The performance of a wide range of plantain cultivars at three contrasting altitude sites in North Kivu, Eastern Democratic Republic of Congo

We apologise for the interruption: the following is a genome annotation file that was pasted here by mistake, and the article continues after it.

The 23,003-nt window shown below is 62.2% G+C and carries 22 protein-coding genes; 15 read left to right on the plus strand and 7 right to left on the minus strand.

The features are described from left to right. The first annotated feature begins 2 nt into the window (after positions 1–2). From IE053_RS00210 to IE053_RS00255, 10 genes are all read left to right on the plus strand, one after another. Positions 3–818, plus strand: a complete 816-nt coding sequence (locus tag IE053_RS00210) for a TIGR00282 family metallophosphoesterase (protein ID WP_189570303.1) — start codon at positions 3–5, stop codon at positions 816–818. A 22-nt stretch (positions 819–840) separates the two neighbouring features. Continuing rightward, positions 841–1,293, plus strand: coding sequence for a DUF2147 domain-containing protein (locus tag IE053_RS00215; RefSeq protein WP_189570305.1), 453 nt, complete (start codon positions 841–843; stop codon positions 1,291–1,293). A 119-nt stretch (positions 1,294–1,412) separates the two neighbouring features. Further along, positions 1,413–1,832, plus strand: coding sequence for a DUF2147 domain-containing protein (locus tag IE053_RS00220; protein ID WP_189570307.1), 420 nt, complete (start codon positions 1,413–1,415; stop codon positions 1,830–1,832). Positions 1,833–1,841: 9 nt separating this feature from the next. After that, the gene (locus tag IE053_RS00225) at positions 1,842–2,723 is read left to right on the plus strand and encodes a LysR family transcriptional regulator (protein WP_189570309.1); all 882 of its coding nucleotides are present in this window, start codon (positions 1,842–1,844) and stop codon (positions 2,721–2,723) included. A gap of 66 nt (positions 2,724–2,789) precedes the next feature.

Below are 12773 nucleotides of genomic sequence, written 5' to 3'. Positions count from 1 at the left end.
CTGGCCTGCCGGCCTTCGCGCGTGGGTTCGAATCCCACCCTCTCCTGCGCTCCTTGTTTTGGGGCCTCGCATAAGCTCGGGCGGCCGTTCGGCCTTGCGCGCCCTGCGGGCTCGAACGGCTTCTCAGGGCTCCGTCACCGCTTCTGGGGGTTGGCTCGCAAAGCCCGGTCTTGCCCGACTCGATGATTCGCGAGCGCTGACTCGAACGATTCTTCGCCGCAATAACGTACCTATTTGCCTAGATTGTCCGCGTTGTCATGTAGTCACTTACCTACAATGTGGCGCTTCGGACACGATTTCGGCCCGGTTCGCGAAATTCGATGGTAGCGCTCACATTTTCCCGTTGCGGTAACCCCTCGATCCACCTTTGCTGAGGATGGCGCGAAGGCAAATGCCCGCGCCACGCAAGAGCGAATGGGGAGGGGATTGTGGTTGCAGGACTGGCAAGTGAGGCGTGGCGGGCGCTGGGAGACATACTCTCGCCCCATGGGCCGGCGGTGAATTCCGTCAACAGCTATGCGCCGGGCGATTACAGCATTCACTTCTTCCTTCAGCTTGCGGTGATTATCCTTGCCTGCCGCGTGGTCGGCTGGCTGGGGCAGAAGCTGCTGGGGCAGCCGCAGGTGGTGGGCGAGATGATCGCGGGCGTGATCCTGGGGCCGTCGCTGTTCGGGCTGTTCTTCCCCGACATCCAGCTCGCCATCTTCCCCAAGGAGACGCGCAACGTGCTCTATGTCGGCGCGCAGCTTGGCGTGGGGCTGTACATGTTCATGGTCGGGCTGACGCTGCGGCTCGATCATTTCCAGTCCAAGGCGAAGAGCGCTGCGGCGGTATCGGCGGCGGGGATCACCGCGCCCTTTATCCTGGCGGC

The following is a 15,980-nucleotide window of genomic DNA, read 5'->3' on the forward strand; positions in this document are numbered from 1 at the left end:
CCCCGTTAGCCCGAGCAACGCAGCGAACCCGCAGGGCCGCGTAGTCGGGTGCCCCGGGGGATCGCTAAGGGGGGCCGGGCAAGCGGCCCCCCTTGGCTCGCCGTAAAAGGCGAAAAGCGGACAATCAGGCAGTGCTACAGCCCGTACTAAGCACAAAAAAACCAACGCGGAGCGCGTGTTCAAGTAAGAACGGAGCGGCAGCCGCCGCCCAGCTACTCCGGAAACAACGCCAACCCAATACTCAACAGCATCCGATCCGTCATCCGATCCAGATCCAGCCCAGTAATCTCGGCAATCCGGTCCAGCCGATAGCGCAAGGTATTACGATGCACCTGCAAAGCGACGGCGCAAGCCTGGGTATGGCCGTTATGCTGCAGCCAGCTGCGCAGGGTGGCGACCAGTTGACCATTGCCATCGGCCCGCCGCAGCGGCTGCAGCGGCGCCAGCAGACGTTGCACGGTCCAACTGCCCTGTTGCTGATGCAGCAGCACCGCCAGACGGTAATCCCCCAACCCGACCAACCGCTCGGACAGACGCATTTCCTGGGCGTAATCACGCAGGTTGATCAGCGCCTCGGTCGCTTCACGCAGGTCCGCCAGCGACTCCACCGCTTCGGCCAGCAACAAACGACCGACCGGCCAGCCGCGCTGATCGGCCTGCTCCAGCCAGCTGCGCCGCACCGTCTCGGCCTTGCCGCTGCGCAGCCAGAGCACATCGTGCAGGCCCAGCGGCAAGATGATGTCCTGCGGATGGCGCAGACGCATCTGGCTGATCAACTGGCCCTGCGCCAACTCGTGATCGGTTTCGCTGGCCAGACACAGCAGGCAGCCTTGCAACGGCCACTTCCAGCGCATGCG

Plantains (Musa spp., plantain subgroup in the AAB genome group), an important staple food and income crop for millions of people in Africa and Latin America, grow best at lower elevations (<1,200 m a.s.l.) characterized by high temperatures and humid conditions. In Africa, this includes the Congo basin that has a high diversity of plantains. Plantains are high in pro-vitamin A carotenoid content, and identifying cultivars suitable for mid- to high altitude sites could potentially increase their contribution to reducing the problem of vitamin A deficiency. This study evaluated 52 plantain cultivars sourced from eastern DR Congo (representing the majority of plantain diversity in Eastern DR Congo and less than 50% of the known diversity across the whole of DR Congo) for their interaction and adaptability to different altitudes/temperatures, with the aim of identifying cultivars suited to high/cooler altitudes. The performance of plantains declined with increasing altitude. Highest yields (18–50 tonnes ha-1 yr-1) occurred at 1,066 m compared with 11–35 at the mid-altitude (1,815 m), and only 0.6–3.5 tonnes ha-1 yr-1 at the high altitude (2,172 m) site. Most (65%) of the 52 plantain cultivars performed well at the mid-altitude site. Thus, and in agreement with previous reports on 5 plantains, a broad range of plantains sourced from Eastern DR Congo could be promoted at mid-altitude areas that have traditionally been known to be conducive for only the East African highland bananas (Musa AAA-EAH genome group). Studies to evaluate, at mid- to high elevation, a larger portion of the plantain diversity of the whole of DR Congo and even West Africa are warranted.